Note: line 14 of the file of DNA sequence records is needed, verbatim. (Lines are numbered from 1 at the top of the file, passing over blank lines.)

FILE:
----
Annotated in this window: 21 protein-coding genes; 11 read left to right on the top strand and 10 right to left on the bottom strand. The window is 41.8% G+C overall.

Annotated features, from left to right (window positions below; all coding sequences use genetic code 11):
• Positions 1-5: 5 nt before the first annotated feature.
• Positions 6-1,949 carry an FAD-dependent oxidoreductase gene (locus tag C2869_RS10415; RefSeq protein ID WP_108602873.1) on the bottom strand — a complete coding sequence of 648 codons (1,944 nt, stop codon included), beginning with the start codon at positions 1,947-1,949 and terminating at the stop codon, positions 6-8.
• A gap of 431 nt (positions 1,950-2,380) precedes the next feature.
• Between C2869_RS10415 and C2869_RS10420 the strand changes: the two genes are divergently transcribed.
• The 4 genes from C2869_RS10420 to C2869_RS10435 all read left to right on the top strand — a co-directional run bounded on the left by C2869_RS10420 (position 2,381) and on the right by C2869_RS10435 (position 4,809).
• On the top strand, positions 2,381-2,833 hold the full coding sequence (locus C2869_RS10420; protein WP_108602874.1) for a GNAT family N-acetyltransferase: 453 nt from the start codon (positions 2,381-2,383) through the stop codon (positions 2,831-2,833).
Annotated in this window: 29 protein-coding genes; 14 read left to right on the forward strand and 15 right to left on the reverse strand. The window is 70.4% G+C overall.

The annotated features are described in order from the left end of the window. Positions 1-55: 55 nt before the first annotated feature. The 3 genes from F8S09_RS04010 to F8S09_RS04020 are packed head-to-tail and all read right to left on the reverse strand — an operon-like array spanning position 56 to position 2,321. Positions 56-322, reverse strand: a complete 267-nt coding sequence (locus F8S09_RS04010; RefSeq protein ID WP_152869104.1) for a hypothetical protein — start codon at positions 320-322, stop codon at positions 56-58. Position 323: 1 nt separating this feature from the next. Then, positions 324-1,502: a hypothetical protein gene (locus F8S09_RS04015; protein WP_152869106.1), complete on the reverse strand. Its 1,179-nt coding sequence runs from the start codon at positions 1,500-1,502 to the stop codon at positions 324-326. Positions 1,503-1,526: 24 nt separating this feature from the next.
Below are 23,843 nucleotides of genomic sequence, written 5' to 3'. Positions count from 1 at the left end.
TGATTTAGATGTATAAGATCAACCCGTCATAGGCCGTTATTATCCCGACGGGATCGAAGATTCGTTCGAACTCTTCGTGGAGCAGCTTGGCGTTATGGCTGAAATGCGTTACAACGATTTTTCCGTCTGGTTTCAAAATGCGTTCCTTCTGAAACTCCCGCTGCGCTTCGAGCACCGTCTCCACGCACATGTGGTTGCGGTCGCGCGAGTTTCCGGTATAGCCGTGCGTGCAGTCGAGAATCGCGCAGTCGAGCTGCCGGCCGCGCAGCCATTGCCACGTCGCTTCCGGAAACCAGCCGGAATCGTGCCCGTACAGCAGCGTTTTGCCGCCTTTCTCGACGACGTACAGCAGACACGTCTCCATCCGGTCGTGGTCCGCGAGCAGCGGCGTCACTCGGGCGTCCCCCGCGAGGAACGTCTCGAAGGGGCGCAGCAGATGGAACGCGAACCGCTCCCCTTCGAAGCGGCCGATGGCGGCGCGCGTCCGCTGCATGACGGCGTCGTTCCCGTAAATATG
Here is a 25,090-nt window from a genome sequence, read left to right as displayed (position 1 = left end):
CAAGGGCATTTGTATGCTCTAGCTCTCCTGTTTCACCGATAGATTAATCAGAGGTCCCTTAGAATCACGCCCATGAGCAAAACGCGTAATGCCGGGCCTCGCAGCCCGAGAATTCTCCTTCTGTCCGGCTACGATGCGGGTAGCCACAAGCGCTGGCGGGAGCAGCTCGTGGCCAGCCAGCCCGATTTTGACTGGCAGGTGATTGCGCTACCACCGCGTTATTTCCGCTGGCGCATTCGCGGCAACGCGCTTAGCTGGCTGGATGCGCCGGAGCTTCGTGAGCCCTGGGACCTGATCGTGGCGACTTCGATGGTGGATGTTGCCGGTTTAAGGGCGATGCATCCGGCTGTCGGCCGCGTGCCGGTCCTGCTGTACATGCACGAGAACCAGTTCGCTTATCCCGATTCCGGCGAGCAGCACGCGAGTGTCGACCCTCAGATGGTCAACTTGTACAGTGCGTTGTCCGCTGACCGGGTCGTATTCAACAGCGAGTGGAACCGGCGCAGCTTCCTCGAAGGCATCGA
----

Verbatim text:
CAAGGGCATTTGTATGCTCTAGCTCTCCTGTTTCACCGATAGATTAATCAGAGGTCCCTTAGAATCACGCCCATGAGCAAAACGCGTAATGCCGGGCCTCGCAGCCCGAGAATTCTCCTTCTGTCCGGCTACGATGCGGGTAGCCACAAGCGCTGGCGGGAGCAGCTCGTGGCCAGCCAGCCCGATTTTGACTGGCAGGTGATTGCGCTACCACCGCGTTATTTCCGCTGGCGCATTCGCGGCAACGCGCTTAGCTGGCTGGATGCGCCGGAGCTTCGTGAGCCCTGGGACCTGATCGTGGCGACTTCGATGGTGGATGTTGCCGGTTTAAGGGCGATGCATCCGGCTGTCGGCCGCGTGCCGGTCCTGCTGTACATGCACGAGAACCAGTTCGCTTATCCCGATTCCGGCGAGCAGCACGCGAGTGTCGACCCTCAGATGGTCAACTTGTACAGTGCGTTGTCCGCTGACCGGGTCGTATTCAACAGCGAGTGGAACCGGCGCAGCTTCCTCGAAGGCATCGA